- I've removed your claim that was a day old and undiscussed. What I did prior to that was to move a claim and rewrite it so that it aligned with the source, which is exactly what we are all required to do if we discover claims not corresponding to the source. Jeppiz (talk) 22:36, 20 February 2017 (UTC)
- Sure, except that the "undiscussed claim" was taken from what is probably the most reputable encyclopedia on the planet, the attached note didn't "summarize", but literally quoted the relevant statement, the "paywall" that allegedly prevented you from checking the source was not really a paywall at all, and most English speakers would probably agree that the new language that we agreed upon is - "by most measures" (excuse me for the pun) - basically equivalent to the one that I had used first. It was an interesting discussion, I'm very satisfied with the final result. 184.108.40.206 (talk) 23:25, 20 February 2017 (UTC)
Combinations of clitic pronouns
Please continue to revert all these claims of minority languages being falsely recognized based on the original research that an Italian minority in a country constitutes an official status being given by said country. Just reverted these unsourced claims that stuck for nearly three weeks by an IP user. Example: United States. There is no such official minority of the Italian language recognized by the U.S. government or by any individual states. Heck, French isn't even official in Louisiana. Savvyjack23 (talk) 02:50, 25 April 2017 (UTC)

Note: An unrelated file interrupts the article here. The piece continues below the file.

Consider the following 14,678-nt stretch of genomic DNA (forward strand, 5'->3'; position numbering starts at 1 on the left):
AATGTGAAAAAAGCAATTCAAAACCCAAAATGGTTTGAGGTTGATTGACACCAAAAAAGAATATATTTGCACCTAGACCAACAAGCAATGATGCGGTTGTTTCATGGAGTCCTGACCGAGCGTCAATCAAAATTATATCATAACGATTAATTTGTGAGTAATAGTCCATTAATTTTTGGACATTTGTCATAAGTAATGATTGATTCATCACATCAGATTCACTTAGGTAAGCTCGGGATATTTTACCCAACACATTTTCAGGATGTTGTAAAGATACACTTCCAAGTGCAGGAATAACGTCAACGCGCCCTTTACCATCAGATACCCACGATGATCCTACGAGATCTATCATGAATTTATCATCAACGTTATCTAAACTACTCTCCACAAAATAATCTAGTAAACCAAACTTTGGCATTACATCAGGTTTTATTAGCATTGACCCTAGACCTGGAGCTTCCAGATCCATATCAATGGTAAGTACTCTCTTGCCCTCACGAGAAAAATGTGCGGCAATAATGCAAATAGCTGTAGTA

The following was a sub-note added in the classification's section by Strikerino. While I will attempt to formalized his note without the personal additions in-article, I believe his initial thoughts should be addressed on the talk page. It read,
"The following needs to be mentioned, that the Sicilian language is actually a direct descendant of Vulgar Latin. Therefore it the second Romance language, this is a fact that many linguists do not mention, in the case of the Tuscan being the precursor of Italian is incorrect. Dante himself wrote that he was a big fan of the Sicilian school which was already transcribing in Sicilian in the 13th century. Later on Tuscan scholars were greatly influenced by Sicilian scholars who had already distinguished themselves throughout the Italian peninsula. In one instance a Sicilian notary in Milan whose task was to transcribe important document had filled in the blank spaces with Sicilian poems to make sure that no one could add anything after the documents had been made legal. An article was published by Noemi Ghetti in an Italian magazine called the "Babylon Post" in 2013, which shows evidence of researches finding documents proving this." Savvyjack23 (talk) 02:17, 16 May 2017 (UTC)